As the horses walk back from their second canter Andrew Balding stands along the track and gets feedback from all the jockeys: has their horse made any noise, been keen? There are a few jump horses here, too, as Andrew has a dual license, and Anna Lisa hunts with the Tedworth. The yard also keeps three so-called hacks, the sane and sensible thoroughbreds that do the vital job of chaperoning the youngsters. Even dressage superstars Charlotte Dujardin and Carl Hester have ridden out here, on proper thoroughbreds, and Anna Lisa is a walking anecdote, regaling us with tales of how their superstar horse Montaly owned by Farleigh Racing nearly killed her before a race.
“I wish I had the clip!” she says, like it’s a funny cat video rather than a life or death situation. “He has a lot of attitude and kicks out when you’re legging up. He cow kicked and double barrelled me. And then he went and won the Chester Cup.” But, she says, the horses that are full of character are without a doubt the ones that do well. Once their racing years come to an end, Kingsclere are big supporters of retraining their horses for new careers. “Hand on my heart I can’t think of one horse where we thought, there’s nowhere for this horse to go, we have to put it down,” Anna Lisa says.
In the conservatory, leather-bound racing calendars and the General Stud Book line the shelves alongside gleaming trophies and the small silver boxes winners get at Royal Ascot. “When the Queen was here for tea last year, she opened a box and it had the children’s crayons in it,” Anne Lisa says with a mortified look on her face. The Queen, ever the legend, quipped: “Oh, very special crayons then.” Longines trophies sit proudly on display, too. “Longines’ support for the top end of racing is wonderful. They support equestrian sports in such a great umbrella way,” Anne Lisa notes, adding: “One day we’ll have the Derby trophy sitting here.”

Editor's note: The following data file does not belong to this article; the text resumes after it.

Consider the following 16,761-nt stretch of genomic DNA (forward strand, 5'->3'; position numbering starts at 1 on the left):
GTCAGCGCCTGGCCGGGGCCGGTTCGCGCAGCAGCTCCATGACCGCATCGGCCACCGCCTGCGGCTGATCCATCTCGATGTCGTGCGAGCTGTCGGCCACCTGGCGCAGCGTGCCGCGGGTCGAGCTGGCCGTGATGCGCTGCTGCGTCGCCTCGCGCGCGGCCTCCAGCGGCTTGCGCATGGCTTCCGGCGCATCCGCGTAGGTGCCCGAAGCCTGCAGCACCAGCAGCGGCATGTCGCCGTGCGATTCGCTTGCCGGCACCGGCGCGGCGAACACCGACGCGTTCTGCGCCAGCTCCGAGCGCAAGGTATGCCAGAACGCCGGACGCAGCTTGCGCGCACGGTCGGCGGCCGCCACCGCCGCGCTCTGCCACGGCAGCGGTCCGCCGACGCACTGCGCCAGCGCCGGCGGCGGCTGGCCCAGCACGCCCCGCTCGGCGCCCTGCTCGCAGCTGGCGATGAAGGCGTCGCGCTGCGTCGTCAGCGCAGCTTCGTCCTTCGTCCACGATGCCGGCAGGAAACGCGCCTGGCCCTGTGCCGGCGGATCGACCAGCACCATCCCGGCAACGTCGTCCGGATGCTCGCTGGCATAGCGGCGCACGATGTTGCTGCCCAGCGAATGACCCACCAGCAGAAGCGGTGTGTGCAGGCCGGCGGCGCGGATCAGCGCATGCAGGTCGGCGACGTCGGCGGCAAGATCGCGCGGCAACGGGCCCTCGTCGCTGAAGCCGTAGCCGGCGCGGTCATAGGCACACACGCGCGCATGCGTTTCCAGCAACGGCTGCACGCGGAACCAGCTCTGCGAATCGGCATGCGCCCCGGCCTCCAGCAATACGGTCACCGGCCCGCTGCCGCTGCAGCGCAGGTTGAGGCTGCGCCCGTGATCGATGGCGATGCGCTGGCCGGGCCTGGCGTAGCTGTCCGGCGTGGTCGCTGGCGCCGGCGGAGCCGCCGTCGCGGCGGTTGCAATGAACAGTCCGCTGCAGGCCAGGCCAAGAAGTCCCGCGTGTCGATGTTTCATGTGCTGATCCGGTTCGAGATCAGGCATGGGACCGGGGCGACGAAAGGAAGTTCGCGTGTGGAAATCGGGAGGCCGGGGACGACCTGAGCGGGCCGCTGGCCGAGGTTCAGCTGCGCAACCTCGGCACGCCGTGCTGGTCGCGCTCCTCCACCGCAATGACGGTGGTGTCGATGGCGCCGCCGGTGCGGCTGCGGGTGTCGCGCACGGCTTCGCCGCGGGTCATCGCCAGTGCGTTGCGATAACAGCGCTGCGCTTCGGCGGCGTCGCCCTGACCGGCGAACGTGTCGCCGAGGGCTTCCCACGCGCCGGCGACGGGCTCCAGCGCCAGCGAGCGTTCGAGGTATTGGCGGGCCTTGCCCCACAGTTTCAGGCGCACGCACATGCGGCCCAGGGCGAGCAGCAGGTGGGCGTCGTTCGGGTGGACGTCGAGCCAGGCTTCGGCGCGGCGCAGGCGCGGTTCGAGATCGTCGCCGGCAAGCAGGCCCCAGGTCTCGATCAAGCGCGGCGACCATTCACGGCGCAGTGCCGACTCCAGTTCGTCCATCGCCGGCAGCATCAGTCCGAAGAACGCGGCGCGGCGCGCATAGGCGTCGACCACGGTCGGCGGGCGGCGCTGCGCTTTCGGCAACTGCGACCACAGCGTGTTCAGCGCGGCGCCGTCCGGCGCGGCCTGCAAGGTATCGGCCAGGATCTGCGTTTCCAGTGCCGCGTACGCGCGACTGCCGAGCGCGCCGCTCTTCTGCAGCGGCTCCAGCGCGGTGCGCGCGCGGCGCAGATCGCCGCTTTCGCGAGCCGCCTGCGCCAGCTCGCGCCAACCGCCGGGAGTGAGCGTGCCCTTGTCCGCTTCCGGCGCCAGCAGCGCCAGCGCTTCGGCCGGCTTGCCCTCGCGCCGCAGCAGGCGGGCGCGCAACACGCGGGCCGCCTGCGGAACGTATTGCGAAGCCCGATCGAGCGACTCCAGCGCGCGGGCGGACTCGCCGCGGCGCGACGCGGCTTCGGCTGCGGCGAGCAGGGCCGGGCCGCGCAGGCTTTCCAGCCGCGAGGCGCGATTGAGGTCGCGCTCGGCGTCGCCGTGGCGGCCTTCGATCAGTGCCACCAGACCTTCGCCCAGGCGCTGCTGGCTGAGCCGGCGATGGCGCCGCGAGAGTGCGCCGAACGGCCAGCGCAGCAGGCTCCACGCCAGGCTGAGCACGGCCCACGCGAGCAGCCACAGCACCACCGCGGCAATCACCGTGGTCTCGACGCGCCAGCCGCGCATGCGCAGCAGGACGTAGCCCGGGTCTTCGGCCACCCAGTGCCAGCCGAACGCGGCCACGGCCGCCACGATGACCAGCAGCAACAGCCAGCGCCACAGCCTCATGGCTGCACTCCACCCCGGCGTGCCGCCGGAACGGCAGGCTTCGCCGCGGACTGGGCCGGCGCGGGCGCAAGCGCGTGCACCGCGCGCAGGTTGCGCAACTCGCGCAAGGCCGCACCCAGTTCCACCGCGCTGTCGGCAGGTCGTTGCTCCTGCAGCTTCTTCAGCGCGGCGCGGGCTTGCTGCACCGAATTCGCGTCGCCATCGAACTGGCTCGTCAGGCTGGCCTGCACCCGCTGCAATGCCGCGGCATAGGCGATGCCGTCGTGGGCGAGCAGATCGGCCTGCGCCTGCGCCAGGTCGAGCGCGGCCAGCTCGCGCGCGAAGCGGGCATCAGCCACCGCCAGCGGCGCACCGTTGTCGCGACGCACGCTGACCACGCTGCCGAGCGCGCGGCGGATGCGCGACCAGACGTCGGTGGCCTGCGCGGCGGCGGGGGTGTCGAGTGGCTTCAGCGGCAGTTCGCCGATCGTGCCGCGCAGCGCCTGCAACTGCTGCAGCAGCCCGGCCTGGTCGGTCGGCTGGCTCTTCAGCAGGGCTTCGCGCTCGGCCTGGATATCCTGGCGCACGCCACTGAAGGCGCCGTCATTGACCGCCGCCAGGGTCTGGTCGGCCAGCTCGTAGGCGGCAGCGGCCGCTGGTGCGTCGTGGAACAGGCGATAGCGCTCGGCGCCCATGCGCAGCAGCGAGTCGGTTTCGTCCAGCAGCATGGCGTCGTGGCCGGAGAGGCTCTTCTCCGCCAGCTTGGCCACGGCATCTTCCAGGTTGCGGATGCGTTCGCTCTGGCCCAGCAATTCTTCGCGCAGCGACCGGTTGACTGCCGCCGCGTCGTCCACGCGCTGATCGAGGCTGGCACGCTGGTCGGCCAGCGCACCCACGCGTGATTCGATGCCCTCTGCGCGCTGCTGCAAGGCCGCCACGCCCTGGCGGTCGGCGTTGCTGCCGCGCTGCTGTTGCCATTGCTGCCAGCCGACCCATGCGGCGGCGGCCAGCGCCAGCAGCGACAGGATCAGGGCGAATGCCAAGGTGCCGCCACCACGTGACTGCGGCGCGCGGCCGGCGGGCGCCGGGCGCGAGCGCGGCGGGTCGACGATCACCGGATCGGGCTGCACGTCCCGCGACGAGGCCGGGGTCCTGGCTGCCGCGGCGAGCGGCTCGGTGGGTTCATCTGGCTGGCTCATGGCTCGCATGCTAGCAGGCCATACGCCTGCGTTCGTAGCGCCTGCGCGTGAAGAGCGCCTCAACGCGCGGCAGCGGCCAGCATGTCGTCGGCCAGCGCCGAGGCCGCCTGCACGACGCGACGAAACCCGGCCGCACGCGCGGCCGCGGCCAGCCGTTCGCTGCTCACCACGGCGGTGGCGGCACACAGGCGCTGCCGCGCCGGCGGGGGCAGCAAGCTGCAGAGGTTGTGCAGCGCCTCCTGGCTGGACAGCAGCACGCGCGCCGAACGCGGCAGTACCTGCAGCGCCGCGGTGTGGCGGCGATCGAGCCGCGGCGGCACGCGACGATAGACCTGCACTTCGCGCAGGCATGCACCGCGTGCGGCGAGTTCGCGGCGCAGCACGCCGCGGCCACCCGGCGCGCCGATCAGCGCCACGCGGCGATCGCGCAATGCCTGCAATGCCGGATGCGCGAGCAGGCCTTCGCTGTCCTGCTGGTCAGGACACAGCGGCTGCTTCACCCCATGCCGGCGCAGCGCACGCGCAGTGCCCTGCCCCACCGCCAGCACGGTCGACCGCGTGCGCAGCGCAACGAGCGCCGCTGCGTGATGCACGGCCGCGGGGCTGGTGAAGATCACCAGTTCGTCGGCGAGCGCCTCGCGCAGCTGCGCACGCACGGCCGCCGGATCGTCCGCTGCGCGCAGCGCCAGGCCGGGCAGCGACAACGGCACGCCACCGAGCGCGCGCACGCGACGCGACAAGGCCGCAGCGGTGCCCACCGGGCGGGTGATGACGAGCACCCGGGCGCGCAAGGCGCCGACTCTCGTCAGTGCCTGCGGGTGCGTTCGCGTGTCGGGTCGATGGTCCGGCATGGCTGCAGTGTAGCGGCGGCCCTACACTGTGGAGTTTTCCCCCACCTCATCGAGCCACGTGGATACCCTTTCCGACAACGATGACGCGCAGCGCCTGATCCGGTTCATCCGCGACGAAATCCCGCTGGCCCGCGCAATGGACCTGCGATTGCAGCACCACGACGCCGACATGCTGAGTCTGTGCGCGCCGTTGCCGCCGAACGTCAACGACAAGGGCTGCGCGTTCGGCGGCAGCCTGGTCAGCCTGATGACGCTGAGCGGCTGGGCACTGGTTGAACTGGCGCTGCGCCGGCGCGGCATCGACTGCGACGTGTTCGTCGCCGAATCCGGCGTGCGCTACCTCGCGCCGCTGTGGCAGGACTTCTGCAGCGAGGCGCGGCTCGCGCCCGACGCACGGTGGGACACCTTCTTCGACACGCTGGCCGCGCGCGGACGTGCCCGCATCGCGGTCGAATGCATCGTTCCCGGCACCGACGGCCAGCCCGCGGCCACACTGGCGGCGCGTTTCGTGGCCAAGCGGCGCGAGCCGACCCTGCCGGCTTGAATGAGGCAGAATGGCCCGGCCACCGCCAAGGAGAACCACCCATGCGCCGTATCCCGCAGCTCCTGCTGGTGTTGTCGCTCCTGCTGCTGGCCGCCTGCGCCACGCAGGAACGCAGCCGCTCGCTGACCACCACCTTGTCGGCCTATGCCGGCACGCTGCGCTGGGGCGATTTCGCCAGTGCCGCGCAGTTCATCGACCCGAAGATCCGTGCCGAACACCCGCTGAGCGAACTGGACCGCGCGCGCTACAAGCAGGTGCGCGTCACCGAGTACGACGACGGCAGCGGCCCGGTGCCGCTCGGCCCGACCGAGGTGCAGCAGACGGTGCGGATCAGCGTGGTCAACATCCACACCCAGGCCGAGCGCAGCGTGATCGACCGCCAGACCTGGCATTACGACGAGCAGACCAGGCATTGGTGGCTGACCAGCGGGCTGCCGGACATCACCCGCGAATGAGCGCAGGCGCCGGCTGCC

They certainly have not only the horsepower to do that, but also the manpower, priding themselves on producing riders with incredibly good hands. One of their best apprentice jockeys, William Cox, originally came to the yard for a two-week experience and ended up staying. As the nephew of racehorse trainer Clive Cox, he always knew he wanted to ride, starting out with pony racing. With 63 wins so far, he’s off to a good start. “I’m learning different tactics, learning about different racecourses,” he says, noting that a Lingfield win on a Godolphin horse was very special. “Having Saturday winners is what we all aspire to.” Before a race, he’ll speak to other riders about what a horse is like. “And then it’s about not falling out with the horse before the race,” he says with a smile.
Some jockey apprentices do drop out because of fear, but racing is such a big industry that it doesn’t mean it’s the end of the line. They can go on to stable management, administration jobs and much more. For the vast majority, they’ve caught the riding bug. At Park House Stables they not only learn how to ride, but also pick up essential life skills as for many of them it’s their first time away from home. It’s Anna Lisa and her team’s job to keep them fit, healthy and competitive “and away from the pubs. One bad egg can poison the whole yard. There’s a lot of looking after them. Teaching them to look after themselves. Don’t go to the pub, go play golf, take a driving lesson, play tennis instead is what’s encouraged. They have to get in the athlete’s mindset,” Anna Lisa says.
For Will Cox, a typical day begins with coffee at 6.30am. He will usually go for a run, also to check the ground and the going. At 8 stone, Will watches what he eats but doesn’t “go overboard.” What would he get if he had to get food at a petrol station, Anna Lisa asks him. “I go for salads, a bottle of water, prawns at M&S,” is the reply. Will has a jockey agent and a valet. “People who work behind the scenes don’t get nearly enough recognition. Without them there wouldn’t be horse racing,” he notes. Case in point: Longines’ annual Award of Merit presented in collaboration with the IFHA to honour public figures for their contribution to racing.
Will has also got a coach, with whom he’ll re-watch his races for feedback. How does he feel if it’s not gone exactly to plan? “I try not to beat myself up if it’s gone bad, but it’s hard not to. But you have to stay positive even if you’ve given the first horse a bad ride because otherwise you’ll give the next three a bad ride too. That’s so important.” It’s the variety of the job that he really loves – the different horses, different races. “The experience of getting a pace right is what makes a great jockey. I’ll see the furlong marker and then count one, two, three, and then I’ll know if I’m going to quick,” he says, adding: “So many decisions can only be made during the race in a split second.”